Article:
supposed to, but not enough to make them look like actors, because looking like
an actor is not what certain ad agencies want in certain commercials anymore.
As a matter of fact, this trend is found everywhere on television these days.
"America's Funniest People", "Cops" and "Real Stories of the Highway Patrol" are
good examples of how savvy producers have cashed in on America's boredom with
the same old "acting" on television. Real life is many times much more interesting
to watch than some fiction thought up by a recent graduate of a film school, still
too young to know much about real life, and brought to life by this generation's
"act by the numbers" players.
headshot presents the actor in a more direct way. You may or may not have perfect
teeth, you may or may not be wearing a suit or dress, you may or may not smile
and you don't have to sell soap. You just have to be you. The real you.
The relaxed you. The confident you. The concentrated and interesting you. After
all, in plays, television and film, we find characters of all types. Dustin Hoffman,
Earnest Borgnine and Danny DeVito are good examples of how real looking people
have succeeded in achieving enormous success as actors. The best way to achieve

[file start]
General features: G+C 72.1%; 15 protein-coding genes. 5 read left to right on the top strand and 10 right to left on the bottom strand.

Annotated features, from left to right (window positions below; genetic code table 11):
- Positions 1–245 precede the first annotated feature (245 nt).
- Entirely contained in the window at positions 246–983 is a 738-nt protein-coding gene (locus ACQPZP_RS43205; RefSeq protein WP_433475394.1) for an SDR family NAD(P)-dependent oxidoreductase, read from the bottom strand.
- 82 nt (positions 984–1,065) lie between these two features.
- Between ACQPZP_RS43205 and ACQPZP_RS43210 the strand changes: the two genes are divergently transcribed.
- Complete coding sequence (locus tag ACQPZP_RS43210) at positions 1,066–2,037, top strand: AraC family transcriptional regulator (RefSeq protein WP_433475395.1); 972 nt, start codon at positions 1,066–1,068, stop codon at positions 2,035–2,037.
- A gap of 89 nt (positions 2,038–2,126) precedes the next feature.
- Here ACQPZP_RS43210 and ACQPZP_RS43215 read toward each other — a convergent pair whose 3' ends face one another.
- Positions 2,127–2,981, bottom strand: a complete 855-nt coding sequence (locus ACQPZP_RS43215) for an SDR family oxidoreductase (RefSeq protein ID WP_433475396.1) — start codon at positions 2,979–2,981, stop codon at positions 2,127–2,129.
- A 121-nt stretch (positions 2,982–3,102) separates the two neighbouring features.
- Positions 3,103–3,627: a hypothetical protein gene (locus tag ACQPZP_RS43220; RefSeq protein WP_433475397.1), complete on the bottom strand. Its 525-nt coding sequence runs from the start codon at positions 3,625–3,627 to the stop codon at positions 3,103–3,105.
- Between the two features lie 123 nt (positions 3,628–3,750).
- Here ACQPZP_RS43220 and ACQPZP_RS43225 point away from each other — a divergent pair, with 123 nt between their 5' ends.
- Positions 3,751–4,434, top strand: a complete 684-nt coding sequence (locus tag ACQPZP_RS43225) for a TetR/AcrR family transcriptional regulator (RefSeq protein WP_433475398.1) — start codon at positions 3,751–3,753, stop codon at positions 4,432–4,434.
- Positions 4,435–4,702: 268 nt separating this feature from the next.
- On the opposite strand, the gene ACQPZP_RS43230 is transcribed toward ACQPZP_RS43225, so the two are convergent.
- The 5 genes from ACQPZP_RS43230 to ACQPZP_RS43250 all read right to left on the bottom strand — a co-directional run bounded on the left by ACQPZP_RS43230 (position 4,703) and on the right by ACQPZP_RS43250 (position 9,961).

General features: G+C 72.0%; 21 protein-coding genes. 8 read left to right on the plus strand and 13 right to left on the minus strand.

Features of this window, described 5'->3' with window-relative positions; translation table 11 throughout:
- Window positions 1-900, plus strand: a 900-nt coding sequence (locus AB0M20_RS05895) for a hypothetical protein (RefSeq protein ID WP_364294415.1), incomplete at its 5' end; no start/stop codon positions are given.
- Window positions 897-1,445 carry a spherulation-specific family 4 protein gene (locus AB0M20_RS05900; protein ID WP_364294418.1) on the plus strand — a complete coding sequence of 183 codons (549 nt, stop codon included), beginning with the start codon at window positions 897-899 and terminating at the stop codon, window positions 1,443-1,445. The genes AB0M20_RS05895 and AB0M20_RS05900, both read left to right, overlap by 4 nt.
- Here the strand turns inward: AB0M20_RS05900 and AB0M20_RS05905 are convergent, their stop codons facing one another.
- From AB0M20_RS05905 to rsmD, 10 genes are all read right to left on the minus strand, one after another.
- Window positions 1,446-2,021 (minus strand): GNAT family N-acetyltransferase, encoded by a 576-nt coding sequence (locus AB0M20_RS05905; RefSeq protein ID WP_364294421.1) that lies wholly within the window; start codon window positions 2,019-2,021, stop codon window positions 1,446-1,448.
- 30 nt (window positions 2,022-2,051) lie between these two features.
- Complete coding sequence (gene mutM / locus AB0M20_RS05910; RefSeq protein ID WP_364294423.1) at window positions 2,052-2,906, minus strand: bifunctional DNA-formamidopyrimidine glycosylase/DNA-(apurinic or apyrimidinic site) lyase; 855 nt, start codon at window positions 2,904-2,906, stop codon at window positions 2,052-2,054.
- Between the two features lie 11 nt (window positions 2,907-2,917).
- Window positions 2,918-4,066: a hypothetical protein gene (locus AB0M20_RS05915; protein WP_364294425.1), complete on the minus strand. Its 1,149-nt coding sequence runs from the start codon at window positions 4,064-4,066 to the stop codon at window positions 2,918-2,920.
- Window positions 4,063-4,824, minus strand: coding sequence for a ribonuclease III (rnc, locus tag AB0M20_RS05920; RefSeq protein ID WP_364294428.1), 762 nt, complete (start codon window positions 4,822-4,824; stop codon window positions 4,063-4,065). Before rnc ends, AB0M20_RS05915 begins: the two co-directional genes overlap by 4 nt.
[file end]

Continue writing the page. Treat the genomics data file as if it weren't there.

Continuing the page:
being "you" is by finding something specific on which to concentrate while you
are looking in the lens: A friend, a pet, a boyfriend/girlfriend, a sunset at
the beach, etc. If you have difficulty concentrating on something that is not
there ("method" actors don't have this problem), you can try multiplying two large
numbers, such as 913 and 274, in your head. If you really try to come up with
an answer, you will be snapped in a state of concentration. When you are concentrated,
the real you usually comes through. This might sound strange to you, but it works.
And you can wear basically anything you like, as long as it doesn't clash with
your skin tone (like a black T-shirt would if you have a light complexion) or
detract from your face (like plaid shirts, or odd designs on your shirt). It's
recommended that women don't wear jewelry. Just a simple, straightforward headshot,
making sure the hair doesn't get in the way of the forehead and eyes.
commercial, theatrical or both? Almost anyone can be a theatrical actor (if they
have the talent), but commercial actors are somewhat limited by certain "types".
I say "somewhat" limited, because there are always exceptions. That pea sized
wart on your chin just must be the perfect look when Reese's Peanut Butter Cups
is mounting their Halloween campaign and need an actor to be a witch, gremlin
or troll. But typically, the commercial actor is the "happy, all-American, guy
or girl next door type", "the business type", or the "model type". Of course,
exceptions apply here also. We've all seen those New York cab drivers, with their
"earthy" attitudes and less than perfect appearance telling us how they couldn't
make it through the day without their Tums for the tummy.
line is, especially when you are just starting out, the agent who shows an interest
in you will decide for you what type you are. Which brings me to another important
suggestion for you regarding your photos.
might suggest to you that you have several 8 x 10 originals made from your session.
The first couple are included in the price of the session, but anything after